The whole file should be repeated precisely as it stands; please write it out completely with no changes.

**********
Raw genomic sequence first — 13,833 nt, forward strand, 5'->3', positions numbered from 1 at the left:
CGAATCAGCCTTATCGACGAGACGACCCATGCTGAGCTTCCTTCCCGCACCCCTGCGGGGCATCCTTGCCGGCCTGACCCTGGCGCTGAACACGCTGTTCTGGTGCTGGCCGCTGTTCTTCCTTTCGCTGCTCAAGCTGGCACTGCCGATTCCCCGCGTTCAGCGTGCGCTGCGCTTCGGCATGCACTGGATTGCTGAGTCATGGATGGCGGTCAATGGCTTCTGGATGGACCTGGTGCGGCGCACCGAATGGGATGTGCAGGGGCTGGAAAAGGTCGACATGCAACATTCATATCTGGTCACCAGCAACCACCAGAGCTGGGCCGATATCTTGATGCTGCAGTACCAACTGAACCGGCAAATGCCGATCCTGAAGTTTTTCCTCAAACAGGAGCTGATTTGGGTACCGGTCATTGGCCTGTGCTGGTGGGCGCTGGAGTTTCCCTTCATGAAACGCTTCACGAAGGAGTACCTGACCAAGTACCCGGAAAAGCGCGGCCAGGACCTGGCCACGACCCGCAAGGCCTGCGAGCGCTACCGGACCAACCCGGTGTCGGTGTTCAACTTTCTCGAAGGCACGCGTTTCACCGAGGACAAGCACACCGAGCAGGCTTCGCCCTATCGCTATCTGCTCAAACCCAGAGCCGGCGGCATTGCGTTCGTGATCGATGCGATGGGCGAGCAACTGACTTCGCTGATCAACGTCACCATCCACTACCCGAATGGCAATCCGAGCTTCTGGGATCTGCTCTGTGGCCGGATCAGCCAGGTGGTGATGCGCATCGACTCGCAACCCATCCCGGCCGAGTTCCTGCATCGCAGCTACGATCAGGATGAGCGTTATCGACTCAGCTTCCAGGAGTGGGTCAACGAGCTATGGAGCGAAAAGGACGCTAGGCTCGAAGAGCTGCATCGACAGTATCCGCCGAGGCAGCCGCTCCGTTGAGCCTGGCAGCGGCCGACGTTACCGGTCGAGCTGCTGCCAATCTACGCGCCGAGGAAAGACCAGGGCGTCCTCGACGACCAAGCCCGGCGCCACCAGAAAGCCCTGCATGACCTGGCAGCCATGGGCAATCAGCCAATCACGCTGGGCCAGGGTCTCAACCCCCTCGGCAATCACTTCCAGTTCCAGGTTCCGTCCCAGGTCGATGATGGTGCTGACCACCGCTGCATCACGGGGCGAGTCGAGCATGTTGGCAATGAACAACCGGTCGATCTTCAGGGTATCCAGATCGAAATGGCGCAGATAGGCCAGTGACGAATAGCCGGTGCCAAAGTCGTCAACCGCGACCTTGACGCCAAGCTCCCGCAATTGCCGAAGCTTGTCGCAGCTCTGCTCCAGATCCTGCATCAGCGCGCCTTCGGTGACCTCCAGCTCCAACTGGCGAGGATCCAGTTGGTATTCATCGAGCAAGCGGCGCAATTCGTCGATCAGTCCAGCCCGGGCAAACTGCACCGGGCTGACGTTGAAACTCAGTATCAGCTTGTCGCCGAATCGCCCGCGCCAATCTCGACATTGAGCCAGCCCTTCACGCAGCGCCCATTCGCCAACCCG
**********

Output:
Raw genomic sequence first — 13,833 nt, forward strand, 5'->3', positions numbered from 1 at the left:
CGAATCAGCCTTATCGACGAGACGACCCATGCTGAGCTTCCTTCCCGCACCCCTGCGGGGCATCCTTGCCGGCCTGACCCTGGCGCTGAACACGCTGTTCTGGTGCTGGCCGCTGTTCTTCCTTTCGCTGCTCAAGCTGGCACTGCCGATTCCCCGCGTTCAGCGTGCGCTGCGCTTCGGCATGCACTGGATTGCTGAGTCATGGATGGCGGTCAATGGCTTCTGGATGGACCTGGTGCGGCGCACCGAATGGGATGTGCAGGGGCTGGAAAAGGTCGACATGCAACATTCATATCTGGTCACCAGCAACCACCAGAGCTGGGCCGATATCTTGATGCTGCAGTACCAACTGAACCGGCAAATGCCGATCCTGAAGTTTTTCCTCAAACAGGAGCTGATTTGGGTACCGGTCATTGGCCTGTGCTGGTGGGCGCTGGAGTTTCCCTTCATGAAACGCTTCACGAAGGAGTACCTGACCAAGTACCCGGAAAAGCGCGGCCAGGACCTGGCCACGACCCGCAAGGCCTGCGAGCGCTACCGGACCAACCCGGTGTCGGTGTTCAACTTTCTCGAAGGCACGCGTTTCACCGAGGACAAGCACACCGAGCAGGCTTCGCCCTATCGCTATCTGCTCAAACCCAGAGCCGGCGGCATTGCGTTCGTGATCGATGCGATGGGCGAGCAACTGACTTCGCTGATCAACGTCACCATCCACTACCCGAATGGCAATCCGAGCTTCTGGGATCTGCTCTGTGGCCGGATCAGCCAGGTGGTGATGCGCATCGACTCGCAACCCATCCCGGCCGAGTTCCTGCATCGCAGCTACGATCAGGATGAGCGTTATCGACTCAGCTTCCAGGAGTGGGTCAACGAGCTATGGAGCGAAAAGGACGCTAGGCTCGAAGAGCTGCATCGACAGTATCCGCCGAGGCAGCCGCTCCGTTGAGCCTGGCAGCGGCCGACGTTACCGGTCGAGCTGCTGCCAATCTACGCGCCGAGGAAAGACCAGGGCGTCCTCGACGACCAAGCCCGGCGCCACCAGAAAGCCCTGCATGACCTGGCAGCCATGGGCAATCAGCCAATCACGCTGGGCCAGGGTCTCAACCCCCTCGGCAATCACTTCCAGTTCCAGGTTCCGTCCCAGGTCGATGATGGTGCTGACCACCGCTGCATCACGGGGCGAGTCGAGCATGTTGGCAATGAACAACCGGTCGATCTTCAGGGTATCCAGATCGAAATGGCGCAGATAGGCCAGTGACGAATAGCCGGTGCCAAAGTCGTCAACCGCGACCTTGACGCCAAGCTCCCGCAATTGCCGAAGCTTGTCGCAGCTCTGCTCCAGATCCTGCATCAGCGCGCCTTCGGTGACCTCCAGCTCCAACTGGCGAGGATCCAGTTGGTATTCATCGAGCAAGCGGCGCAATTCGTCGATCAGTCCAGCCCGGGCAAACTGCACCGGGCTGACGTTGAAACTCAGTATCAGCTTGTCGCCGAATCGCCCGCGCCAATCTCGACATTGAGCCAGCCCTTCACGCAGCGCCCATTCGCCAACCCG